Many of the alternative healing approaches, regardless of the merits of their other claims, emphasize creating conditions particularly conducive to the placebo effect. For example, in an article on "healer-healee interactions and beliefs in therapeutic touch," Rene Beck and Erik Peper describe five key concepts as essential to the healing process:
(1) What we communicate by attitude, act, and word as well as the setting we provide will affect our potential to heal; (2) what the healer believes is important; (3) all persons involved are interconnected -- there can be no independent observer; (4) some of the essential qualities may neither be observable nor measurable; and (5) time may contract or expand.There are many different theories of healing. Harry Edwards, one of the grand old statesmen of British spiritual healers, put the matter rather simply: The healing energies emanate from the nonphysical dimension of spirit. Healing takes place, according to Edwards, when there is a merging of the spiritual and physical aspects of being. Basing his teachings on the somewhat outdated concepts of Rene Descartes, Edwards postulated that this merging of the physical and nonphysical takes place in the pineal gland.
In today's "post-modern" society, there
are many practitioners of healing and psychic arts who are not willing
to acknowledge the inner dimensions of their work. Captivated by the scientistic
mythology of our age, they build mysterious looking pseudoscientific devices
to which they then attribute remarkable healing abilities.
Radionics is the term applied to a social movement concerned with diagnosis and healing through the use of complicated devices -- or black boxes -- that (although no one understood how they worked) resulted in miraculous cures.
The father of this movement was Dr. Albert Abrams, a professor of pathology at Stanford University's medical school. Basing his discoveries on the philosophy that all matter radiates information that can be detected by his instruments in conjunction with the unconscious reflexes of another human being, Abrams succeeded in attracting a large following and also arousing the unremitting ire of the medical and scientific establishment. Thousands of self-professed healers were effecting cures, making diagnoses, and even removing pests from gardens merely by twisting dials, swinging pendulums, or rubbing their fingers across strange devices., The following passage describes the use of one such instrument known as the Delawarr machine:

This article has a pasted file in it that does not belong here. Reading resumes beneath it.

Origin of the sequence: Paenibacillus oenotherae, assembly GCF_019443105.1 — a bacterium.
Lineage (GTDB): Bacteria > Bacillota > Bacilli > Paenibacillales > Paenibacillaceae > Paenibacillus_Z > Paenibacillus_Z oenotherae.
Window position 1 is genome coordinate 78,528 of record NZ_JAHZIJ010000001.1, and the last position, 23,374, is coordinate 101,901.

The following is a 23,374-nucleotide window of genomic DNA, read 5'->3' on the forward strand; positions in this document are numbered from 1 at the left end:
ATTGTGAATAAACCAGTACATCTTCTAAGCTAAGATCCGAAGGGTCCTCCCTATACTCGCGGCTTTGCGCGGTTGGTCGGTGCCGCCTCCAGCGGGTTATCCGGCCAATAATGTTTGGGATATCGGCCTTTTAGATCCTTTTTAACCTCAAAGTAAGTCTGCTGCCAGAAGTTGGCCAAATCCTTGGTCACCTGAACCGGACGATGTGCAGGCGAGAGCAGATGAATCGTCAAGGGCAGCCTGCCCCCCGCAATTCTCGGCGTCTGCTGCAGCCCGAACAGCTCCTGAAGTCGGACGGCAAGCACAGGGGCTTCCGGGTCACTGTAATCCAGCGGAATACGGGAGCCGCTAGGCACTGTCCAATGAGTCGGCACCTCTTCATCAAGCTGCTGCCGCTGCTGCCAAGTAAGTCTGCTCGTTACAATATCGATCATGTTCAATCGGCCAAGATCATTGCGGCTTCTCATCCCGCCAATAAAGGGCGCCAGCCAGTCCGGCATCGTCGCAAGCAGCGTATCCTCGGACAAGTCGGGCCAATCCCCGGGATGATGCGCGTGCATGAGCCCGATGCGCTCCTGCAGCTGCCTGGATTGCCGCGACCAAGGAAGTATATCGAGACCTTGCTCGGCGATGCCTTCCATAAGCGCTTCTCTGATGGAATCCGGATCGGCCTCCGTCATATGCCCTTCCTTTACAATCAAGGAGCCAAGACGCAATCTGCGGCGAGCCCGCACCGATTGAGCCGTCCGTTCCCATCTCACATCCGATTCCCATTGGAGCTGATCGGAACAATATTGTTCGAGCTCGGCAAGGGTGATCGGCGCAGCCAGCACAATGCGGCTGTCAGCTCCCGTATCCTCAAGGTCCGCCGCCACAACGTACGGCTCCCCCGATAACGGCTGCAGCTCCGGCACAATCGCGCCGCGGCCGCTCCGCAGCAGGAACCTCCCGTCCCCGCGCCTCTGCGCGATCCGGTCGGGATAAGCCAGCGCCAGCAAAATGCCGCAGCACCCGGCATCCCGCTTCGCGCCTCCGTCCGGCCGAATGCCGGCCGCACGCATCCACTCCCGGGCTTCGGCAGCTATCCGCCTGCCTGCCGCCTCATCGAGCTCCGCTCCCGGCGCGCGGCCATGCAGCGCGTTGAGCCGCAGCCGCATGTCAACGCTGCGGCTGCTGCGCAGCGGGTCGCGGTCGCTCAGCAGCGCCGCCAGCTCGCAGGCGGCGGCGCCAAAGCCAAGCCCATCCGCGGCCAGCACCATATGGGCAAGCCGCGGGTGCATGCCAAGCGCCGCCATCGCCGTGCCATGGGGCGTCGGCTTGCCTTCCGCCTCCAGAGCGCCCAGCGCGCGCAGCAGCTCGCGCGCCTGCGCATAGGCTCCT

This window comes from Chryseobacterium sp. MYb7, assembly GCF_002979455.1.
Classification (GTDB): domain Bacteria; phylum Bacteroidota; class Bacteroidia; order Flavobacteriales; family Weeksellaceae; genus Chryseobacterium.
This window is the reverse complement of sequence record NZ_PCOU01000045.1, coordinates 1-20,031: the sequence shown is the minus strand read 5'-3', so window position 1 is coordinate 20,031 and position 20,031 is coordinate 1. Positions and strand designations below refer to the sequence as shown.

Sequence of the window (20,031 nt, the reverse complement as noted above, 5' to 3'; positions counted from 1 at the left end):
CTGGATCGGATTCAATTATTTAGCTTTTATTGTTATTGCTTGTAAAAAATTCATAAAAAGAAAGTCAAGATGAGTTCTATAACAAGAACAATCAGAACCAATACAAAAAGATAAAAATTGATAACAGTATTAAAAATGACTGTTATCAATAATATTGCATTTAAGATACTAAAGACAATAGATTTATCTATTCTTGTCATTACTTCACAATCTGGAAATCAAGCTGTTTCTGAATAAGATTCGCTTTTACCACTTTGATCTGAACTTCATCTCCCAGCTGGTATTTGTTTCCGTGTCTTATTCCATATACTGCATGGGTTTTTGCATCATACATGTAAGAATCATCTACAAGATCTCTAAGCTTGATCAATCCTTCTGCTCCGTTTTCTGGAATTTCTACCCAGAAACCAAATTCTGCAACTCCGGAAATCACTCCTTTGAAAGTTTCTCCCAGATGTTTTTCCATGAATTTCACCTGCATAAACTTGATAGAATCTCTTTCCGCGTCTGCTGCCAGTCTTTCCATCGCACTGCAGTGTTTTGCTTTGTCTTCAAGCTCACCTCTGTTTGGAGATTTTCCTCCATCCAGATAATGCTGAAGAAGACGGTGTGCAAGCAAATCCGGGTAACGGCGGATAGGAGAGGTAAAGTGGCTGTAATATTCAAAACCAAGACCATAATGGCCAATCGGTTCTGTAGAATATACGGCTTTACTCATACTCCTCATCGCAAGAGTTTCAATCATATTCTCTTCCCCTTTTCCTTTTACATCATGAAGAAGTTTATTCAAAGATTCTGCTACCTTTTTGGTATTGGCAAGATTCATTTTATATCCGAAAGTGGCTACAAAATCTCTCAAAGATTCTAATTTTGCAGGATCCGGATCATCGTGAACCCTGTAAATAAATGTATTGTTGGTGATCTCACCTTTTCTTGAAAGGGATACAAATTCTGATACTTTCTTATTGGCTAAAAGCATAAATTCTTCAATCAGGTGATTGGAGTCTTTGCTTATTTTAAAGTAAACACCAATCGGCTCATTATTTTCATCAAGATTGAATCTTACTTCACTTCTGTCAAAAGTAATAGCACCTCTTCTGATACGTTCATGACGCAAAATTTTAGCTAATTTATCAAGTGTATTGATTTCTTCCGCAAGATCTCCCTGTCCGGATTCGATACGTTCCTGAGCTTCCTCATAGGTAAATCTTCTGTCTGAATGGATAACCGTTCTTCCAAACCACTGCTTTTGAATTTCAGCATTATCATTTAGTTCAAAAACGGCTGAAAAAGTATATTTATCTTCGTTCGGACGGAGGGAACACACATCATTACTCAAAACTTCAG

Suppose that it is required to find out the condition of a patient's liver. We place a bloodspot or saliva sample in one of the two containers at the top of the main panel, according to whether the patient is male or female, and start turning the tuning knob slowly, passing the fingers of the right hand over the rubber detector at the same time with a series of "brushing" strokes until a "stick" is obtained. The patient's bloodspot is then tuned into the set.
The stick refers to a particular rubbing sensation in the finger. The location of the dials when the "stick" occurs, when properly translated is said to indicate the diagnosis of the disease. When the disease is tuned in to the instrument, the cure can be "broadcast" over any distance, to the patient.
Other radionic developments are said to have been even more startling, such as the camera developed by the Los Angeles chiropractor, Ruth Drown. Using nothing but a drop of blood, it is claimed that this camera could take pictures of the organs and tissues of patients-sometimes at a distance of thousands of miles. She also claimed to take pictures in "cross-section" a feat that cannot be duplicated even with X-rays. While she received a British patent for her apparatus, Drown was persecuted as a charlatan by the FDA.
A story about Drown's ability is told by the cosmologist Arthur M. Young, who invented the Bell helicopter:
Ruth Drown was truly an angelic sort of a person--if you can imagine an angel in the flesh. She started reeling off these Pythagorean relationships that just made my mind spin. I couldn't keep up with her.
It wasn't on the first occasion, but maybe on the second, that I wanted to put her to a test. I was at that time having a toothache. So I asked her if she would diagnose my condition and take a photograph. But I didn't tell her anything. And she took these photographs that were about eight by ten. It looked like a very detailed picture of teeth.
She put the film in this box, but there were no lenses or anything like that. Whatever this radiation was, it exposed the film. It was not done with light. And she got a photograph of the tooth.
Being scientific in nature, I said, "Now do it again." This was all in the dark. She couldn't see me. So I pressed the tooth hard with my finger to make it hurt more, to see what would happen. The next picture was an enlargement of this same tooth.